15. Nail Holes. Toothpaste has long been known as the poor-man’s caulking agent for unsightly nail holes. If your walls are painted, you can tint the paste with food coloring or eye shadow to better match the wall. This method also works well in holes left by hanging-plant or speaker hooks, particularly on textured ceilings.

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Uses of Rubber bands

The simple rubber band is one of those nifty little items that costs next to nothing and yet has so many uses. There’s always a bag of them in our junk drawer, and I also make sure my office drawer has a plentiful supply, too. But just how versatile is that modest rubber band?

So here then are 15 uses for rubber bands, ranging from the tiny one that hardly fits over a marker pen, to the giant one that you swear could double as a timing belt.

1. A hair tie. Something I still remember from my days in the mosh pits. In college, when money was tight, I didn’t want to blow money on hair ties. A simple rubber band does the trick, but it can take a few hairs with it as you pull it out.

2. A diversion. So, you want someone to look the other way, maybe so you can sneak out, hide a present or just pull a prank. Fire a rubber band across the room and aim for something that will amplify the sound as it hits. As your victim turns to look, move and strike.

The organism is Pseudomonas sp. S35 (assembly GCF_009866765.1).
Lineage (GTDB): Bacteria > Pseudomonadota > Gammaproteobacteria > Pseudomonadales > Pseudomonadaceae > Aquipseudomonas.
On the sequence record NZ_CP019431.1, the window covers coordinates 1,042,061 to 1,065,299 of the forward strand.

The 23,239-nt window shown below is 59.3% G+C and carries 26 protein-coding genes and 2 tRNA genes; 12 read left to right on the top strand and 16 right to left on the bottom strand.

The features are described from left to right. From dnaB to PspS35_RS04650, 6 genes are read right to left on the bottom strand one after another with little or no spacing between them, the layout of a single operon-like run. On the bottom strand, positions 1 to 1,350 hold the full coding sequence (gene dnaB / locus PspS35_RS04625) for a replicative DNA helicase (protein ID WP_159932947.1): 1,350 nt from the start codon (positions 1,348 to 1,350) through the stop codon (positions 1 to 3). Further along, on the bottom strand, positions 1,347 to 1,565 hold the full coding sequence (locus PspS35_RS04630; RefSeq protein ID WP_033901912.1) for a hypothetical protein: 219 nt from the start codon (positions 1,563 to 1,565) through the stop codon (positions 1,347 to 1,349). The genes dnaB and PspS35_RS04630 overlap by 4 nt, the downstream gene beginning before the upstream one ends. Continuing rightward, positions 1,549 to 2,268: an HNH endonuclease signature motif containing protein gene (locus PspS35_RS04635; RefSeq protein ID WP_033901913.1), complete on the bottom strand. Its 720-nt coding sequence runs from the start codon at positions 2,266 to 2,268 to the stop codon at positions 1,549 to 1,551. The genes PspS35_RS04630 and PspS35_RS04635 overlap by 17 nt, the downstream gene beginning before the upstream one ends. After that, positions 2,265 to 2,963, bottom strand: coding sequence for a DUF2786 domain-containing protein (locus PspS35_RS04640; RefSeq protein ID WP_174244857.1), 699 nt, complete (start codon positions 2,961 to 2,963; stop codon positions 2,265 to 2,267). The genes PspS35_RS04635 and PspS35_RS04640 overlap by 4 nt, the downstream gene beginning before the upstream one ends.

3. An eraser. Hey, it’s made of rubber after all. Grab a few rubber bands and create a small rubber band ball. With enough rubber bands, you’ll have something sturdy that can erase pencil just as well as your standard eraser.

4. A sports-glasses holder. If any of you have to wear eyeglasses but play sports, you’ll know how annoying it is to have your glasses fall off, especially as the action heats up. Simply cut a rubber band in half and attach each end to each arm. If you have made it tight enough, the glasses will cling nicely to your head without pinching. When the game is over, just cut it off and throw away.